Finally, while this conference also provided an intellectual and safe space for young minds like Teoh’s and Kan’s to critically and reflexively consider the ways in which gender works in their lives and the institutions they inhabit, it also had an effect on those of us who are not entirely new to this field. For us, Genderworks 2017 served as a reminder to keep going, no matter how long we have been at it, no matter how far we have come and no matter how far we still have to go. To quote Dr Alicia Izharuddin, a lecturer in Gender Studies at the University of Malaya, who was addressing the aspiring undergraduates who were not sure if their papers would change the world, Gender Studies was started to change the world—and that is what we will continue doing, one tiny step—or one paper—at a time.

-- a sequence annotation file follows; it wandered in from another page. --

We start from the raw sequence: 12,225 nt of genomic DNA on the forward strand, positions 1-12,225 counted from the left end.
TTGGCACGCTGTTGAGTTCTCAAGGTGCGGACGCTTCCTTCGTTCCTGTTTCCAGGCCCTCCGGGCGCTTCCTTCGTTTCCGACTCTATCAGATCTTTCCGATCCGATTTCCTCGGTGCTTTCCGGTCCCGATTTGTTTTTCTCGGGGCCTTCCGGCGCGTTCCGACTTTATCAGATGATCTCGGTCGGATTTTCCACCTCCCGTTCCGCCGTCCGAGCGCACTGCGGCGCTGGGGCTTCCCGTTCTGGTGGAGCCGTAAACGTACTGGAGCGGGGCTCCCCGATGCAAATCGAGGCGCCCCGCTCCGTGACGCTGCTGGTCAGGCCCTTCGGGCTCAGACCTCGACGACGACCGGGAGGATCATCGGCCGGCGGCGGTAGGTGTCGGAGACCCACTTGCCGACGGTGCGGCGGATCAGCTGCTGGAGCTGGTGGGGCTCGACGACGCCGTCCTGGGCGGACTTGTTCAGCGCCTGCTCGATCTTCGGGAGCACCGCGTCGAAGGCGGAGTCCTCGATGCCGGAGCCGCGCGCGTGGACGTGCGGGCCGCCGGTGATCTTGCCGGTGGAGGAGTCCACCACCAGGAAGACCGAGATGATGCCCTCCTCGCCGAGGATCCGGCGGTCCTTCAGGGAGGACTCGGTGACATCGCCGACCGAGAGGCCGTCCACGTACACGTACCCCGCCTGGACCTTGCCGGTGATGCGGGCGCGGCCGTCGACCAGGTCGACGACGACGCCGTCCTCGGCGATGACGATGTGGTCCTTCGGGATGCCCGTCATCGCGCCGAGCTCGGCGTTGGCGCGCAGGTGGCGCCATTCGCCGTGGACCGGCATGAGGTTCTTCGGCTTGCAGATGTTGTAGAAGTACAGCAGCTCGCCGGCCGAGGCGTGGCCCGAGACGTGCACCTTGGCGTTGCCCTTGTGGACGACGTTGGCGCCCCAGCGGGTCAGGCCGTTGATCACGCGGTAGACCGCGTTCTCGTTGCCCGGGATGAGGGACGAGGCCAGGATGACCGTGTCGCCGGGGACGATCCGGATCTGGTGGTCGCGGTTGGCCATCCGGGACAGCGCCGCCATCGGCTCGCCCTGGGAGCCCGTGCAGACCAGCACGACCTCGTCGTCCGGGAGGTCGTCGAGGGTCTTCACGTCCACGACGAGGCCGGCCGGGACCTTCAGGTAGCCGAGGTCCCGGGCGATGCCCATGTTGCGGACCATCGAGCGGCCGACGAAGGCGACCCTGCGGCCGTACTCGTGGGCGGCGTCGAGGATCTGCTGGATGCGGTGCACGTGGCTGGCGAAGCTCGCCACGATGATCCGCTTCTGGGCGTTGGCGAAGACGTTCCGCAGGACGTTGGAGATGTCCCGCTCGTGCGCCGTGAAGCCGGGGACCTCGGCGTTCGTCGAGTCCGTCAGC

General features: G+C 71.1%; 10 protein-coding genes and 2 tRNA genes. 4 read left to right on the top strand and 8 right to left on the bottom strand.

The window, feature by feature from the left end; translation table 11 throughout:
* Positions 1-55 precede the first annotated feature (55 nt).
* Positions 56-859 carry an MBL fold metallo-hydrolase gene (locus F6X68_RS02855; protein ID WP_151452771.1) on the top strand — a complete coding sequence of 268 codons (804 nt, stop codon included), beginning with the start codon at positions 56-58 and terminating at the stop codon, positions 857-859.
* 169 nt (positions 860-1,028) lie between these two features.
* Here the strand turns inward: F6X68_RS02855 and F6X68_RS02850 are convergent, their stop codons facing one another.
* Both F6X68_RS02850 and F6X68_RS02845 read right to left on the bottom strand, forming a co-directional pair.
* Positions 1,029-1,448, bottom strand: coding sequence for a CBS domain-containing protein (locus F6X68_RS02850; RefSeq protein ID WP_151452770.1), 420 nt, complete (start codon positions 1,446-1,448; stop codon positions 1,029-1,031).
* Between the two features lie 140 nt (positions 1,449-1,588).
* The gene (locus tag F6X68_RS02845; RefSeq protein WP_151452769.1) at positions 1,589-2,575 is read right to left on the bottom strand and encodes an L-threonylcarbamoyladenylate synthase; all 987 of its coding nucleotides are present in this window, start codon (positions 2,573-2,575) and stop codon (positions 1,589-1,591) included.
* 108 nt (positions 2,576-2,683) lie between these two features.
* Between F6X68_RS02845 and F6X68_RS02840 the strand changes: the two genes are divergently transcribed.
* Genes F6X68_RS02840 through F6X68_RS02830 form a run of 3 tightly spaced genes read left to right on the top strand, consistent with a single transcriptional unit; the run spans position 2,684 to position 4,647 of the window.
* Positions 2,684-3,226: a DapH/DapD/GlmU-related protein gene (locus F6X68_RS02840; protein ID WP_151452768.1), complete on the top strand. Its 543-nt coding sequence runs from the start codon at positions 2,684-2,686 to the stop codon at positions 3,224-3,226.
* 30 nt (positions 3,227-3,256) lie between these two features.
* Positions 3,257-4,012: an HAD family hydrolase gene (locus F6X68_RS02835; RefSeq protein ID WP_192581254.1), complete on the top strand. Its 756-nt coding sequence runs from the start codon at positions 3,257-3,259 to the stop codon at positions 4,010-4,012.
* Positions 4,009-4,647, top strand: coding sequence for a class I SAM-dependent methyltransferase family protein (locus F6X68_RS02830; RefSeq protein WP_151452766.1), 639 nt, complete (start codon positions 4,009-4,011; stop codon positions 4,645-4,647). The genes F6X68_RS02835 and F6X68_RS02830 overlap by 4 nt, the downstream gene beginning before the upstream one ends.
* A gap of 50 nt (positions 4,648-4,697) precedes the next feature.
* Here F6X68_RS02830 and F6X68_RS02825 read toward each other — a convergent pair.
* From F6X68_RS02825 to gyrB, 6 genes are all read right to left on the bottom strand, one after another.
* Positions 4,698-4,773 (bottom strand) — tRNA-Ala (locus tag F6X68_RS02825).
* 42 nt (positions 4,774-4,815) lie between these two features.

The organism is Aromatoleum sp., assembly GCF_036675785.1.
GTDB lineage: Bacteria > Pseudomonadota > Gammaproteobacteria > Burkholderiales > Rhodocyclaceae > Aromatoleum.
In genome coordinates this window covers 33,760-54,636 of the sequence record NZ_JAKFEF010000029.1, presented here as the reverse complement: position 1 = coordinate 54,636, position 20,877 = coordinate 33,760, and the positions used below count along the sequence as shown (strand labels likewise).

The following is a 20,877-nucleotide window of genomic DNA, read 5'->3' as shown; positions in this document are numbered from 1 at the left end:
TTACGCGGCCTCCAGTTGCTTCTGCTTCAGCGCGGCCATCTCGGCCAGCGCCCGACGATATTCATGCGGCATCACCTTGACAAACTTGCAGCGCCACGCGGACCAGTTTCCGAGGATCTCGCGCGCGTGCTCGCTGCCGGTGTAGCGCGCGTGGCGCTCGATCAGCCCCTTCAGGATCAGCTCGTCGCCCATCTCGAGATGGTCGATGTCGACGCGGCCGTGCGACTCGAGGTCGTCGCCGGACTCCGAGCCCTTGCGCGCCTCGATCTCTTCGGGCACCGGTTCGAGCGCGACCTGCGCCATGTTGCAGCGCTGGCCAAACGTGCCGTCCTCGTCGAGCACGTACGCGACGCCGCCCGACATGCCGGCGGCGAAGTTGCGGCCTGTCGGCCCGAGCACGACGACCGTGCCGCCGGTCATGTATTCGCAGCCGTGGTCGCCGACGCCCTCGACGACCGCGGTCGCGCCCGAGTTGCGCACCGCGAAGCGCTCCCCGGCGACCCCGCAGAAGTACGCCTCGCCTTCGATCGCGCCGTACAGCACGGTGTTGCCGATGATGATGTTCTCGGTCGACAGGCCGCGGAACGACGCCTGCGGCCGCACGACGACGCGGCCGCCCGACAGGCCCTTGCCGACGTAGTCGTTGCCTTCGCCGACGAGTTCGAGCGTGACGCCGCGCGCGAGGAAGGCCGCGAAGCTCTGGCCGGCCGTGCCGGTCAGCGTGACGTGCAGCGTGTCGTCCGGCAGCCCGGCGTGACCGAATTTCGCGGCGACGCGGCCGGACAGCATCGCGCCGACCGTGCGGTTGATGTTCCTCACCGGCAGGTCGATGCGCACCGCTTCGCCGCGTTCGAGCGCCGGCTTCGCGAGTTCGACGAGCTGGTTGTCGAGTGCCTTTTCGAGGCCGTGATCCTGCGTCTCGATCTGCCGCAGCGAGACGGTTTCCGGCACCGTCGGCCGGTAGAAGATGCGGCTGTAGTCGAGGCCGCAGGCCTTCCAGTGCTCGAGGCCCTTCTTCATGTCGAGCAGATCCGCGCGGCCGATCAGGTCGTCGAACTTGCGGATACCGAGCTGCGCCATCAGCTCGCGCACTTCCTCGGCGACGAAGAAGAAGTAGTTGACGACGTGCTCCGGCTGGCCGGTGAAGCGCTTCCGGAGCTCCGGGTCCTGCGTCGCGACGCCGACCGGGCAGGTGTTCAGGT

Written by Laura Eva Wong